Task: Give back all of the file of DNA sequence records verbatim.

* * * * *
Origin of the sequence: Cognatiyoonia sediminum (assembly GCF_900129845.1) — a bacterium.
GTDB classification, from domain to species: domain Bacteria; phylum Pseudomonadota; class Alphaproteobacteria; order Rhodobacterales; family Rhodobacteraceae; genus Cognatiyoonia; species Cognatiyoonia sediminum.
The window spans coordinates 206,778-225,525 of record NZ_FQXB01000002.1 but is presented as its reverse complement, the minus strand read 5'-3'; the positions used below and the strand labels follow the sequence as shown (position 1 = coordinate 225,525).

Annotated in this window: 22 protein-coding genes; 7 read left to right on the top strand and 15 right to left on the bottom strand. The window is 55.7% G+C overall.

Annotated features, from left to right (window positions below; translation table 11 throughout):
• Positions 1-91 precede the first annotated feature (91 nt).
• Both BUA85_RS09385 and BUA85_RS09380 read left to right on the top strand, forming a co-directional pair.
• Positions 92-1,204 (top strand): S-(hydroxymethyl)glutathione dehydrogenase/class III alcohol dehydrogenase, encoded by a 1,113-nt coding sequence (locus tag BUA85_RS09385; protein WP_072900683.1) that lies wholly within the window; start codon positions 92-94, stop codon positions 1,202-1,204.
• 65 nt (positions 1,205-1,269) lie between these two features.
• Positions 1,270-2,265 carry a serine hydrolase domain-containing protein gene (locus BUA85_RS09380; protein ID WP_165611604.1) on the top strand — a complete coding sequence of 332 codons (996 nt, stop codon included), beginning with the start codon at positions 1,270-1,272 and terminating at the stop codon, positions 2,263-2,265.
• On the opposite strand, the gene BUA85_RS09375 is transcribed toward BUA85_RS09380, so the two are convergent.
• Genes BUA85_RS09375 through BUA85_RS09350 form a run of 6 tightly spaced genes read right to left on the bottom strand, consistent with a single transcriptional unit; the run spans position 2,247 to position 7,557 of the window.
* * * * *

Origin of the sequence: Cognatiyoonia sediminum (assembly GCF_900129845.1) — a bacterium.
GTDB classification, from domain to species: domain Bacteria; phylum Pseudomonadota; class Alphaproteobacteria; order Rhodobacterales; family Rhodobacteraceae; genus Cognatiyoonia; species Cognatiyoonia sediminum.
The window spans coordinates 206,778-225,525 of record NZ_FQXB01000002.1 but is presented as its reverse complement, the minus strand read 5'-3'; the positions used below and the strand labels follow the sequence as shown (position 1 = coordinate 225,525).

Annotated in this window: 22 protein-coding genes; 7 read left to right on the top strand and 15 right to left on the bottom strand. The window is 55.7% G+C overall.

Annotated features, from left to right (window positions below; translation table 11 throughout):
• Positions 1-91 precede the first annotated feature (91 nt).
• Both BUA85_RS09385 and BUA85_RS09380 read left to right on the top strand, forming a co-directional pair.
• Positions 92-1,204 (top strand): S-(hydroxymethyl)glutathione dehydrogenase/class III alcohol dehydrogenase, encoded by a 1,113-nt coding sequence (locus tag BUA85_RS09385; protein WP_072900683.1) that lies wholly within the window; start codon positions 92-94, stop codon positions 1,202-1,204.
• 65 nt (positions 1,205-1,269) lie between these two features.
• Positions 1,270-2,265 carry a serine hydrolase domain-containing protein gene (locus BUA85_RS09380; protein ID WP_165611604.1) on the top strand — a complete coding sequence of 332 codons (996 nt, stop codon included), beginning with the start codon at positions 1,270-1,272 and terminating at the stop codon, positions 2,263-2,265.
• On the opposite strand, the gene BUA85_RS09375 is transcribed toward BUA85_RS09380, so the two are convergent.
• Genes BUA85_RS09375 through BUA85_RS09350 form a run of 6 tightly spaced genes read right to left on the bottom strand, consistent with a single transcriptional unit; the run spans position 2,247 to position 7,557 of the window.